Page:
India is one of the largest and fastest growing economies in the world and has a rapidly developing technology sector. With over 130 million Indian consumers making online purchases in 2016 alone—more than the entire population of Japan and a 76% growth over the previous year—the potential benefit of using technology and innovation to reach India’s consumers is simply enormous. In recent years, both domestic and international firms have found technology and e-commerce to be a valuable path for entering Indian markets to provide new products and services.
Against this background, the question is how Indian regulators can take a dynamic approach to competition regulation in the tech sector to ensure that the benefits of innovation spread to Indian consumers. While this question is not easy to answer, the prevailing view at the Competition Commission of India (CCI) seems to be that flexible regulation is necessary to preserve the benefits of competition and innovation that India currently enjoys. I recently had the privilege of attending an International Conference on Competition Regulation and Competitiveness organized by the Indian Institute of Management, Kashipur. There, CCI chairperson D.K. Sikri and CCI member S.L. Bunker noted that although tech firms are not immune from scrutiny, competition authorities must apply competition principles cautiously. Both Sikri and Bunker noted that harm could result from premature intervention by government regulators to remedy non-existent competitive injuries to both other tech firms and more traditional brick-and-mortar incumbents. Such intervention can impede innovative efforts by technology firms struggling to compete in the marketplace and reduce the choices available to everyday Indian consumers.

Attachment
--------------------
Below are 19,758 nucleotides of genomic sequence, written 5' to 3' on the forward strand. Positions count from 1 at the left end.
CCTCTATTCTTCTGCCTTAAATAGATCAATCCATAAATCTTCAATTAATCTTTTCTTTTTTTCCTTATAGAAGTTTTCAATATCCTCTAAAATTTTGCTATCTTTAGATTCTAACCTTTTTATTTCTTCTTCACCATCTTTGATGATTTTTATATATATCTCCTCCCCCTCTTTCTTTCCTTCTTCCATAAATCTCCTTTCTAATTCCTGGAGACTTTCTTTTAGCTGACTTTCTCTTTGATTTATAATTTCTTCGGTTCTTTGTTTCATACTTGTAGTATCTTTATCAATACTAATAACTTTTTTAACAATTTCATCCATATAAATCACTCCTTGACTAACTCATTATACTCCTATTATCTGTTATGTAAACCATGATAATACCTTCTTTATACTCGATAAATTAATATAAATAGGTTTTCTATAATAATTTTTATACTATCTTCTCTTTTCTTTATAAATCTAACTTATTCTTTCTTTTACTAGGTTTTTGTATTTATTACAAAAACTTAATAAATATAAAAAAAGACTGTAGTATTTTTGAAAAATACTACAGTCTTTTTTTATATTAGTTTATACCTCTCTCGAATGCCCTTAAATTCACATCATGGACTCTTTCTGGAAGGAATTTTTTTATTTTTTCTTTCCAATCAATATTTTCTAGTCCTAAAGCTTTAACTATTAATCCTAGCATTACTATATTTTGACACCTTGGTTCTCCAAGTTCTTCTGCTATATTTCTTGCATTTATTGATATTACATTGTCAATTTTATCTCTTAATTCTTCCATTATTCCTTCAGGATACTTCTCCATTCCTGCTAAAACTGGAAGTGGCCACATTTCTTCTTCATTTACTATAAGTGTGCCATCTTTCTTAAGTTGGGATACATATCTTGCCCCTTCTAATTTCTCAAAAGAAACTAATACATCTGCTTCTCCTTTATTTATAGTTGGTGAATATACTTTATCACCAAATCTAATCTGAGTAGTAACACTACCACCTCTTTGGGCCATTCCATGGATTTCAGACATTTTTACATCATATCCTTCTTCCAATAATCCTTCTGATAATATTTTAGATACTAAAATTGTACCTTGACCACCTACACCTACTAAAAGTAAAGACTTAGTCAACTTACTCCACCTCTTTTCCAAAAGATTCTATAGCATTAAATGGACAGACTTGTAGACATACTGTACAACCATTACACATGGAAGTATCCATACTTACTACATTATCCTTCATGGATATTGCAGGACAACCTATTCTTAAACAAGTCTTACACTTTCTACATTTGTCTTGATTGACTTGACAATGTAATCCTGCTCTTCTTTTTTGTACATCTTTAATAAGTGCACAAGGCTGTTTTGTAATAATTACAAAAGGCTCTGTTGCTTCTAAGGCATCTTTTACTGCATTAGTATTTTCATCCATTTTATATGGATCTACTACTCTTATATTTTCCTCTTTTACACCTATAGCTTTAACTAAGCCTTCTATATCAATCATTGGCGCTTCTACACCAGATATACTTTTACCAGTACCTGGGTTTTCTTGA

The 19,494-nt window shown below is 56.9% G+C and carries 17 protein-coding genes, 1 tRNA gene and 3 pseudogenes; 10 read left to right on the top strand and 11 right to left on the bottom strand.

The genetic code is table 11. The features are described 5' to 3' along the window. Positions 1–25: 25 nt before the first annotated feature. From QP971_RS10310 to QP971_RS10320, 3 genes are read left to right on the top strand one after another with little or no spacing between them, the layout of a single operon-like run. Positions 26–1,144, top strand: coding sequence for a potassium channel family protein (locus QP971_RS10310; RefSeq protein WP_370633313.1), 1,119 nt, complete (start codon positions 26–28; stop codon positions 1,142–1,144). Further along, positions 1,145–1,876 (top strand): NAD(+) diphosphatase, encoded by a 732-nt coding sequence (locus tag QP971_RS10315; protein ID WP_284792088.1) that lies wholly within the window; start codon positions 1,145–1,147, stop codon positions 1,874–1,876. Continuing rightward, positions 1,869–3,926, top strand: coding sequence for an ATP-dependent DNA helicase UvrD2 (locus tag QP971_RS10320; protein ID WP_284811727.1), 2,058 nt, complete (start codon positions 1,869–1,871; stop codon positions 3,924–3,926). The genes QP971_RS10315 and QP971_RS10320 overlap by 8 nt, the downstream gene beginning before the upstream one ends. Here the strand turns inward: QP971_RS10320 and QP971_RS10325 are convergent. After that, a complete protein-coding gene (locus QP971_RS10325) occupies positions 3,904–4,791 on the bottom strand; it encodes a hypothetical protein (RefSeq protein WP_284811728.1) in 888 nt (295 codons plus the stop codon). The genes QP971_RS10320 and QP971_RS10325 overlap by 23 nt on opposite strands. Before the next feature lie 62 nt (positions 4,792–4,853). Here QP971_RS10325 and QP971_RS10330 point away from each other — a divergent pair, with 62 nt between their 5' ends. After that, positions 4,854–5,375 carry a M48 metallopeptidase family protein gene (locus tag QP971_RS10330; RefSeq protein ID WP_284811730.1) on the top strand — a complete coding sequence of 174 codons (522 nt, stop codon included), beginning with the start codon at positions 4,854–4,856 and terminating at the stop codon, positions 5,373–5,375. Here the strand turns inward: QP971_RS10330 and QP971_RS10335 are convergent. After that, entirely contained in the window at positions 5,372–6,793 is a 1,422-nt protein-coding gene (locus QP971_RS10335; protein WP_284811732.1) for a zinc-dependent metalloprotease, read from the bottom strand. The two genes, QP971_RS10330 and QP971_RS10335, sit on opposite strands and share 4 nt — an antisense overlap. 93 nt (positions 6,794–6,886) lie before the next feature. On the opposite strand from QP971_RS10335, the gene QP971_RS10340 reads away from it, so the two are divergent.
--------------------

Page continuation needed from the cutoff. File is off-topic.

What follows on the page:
But can regulators applying a flexible approach to competition law in technology industries still protect Indian consumers from undue exercises of monopoly power? To some, the mere existence of a few well-known technology giants is enough reason to claim that monopoly power has already become entrenched in the technology sector. Adherents of this viewpoint often argue that even firms offering free services, in fact, compete in terms of the data privacy policies or other forms of non-price competition that are implicitly charged to consumers.
While no one argues that the tech sector should be immune from competition regulation, proponents of aggressive intervention potentially ignore how technology markets differ from more traditional markets. For example, the mere existence of large tech firms hardly means that a flexible, cautious approach to intervention by competition regulators is insufficient to protect consumers. On the contrary, technology companies require a cautious approach precisely because of the intensity of the competition in technology- and innovation-driven markets.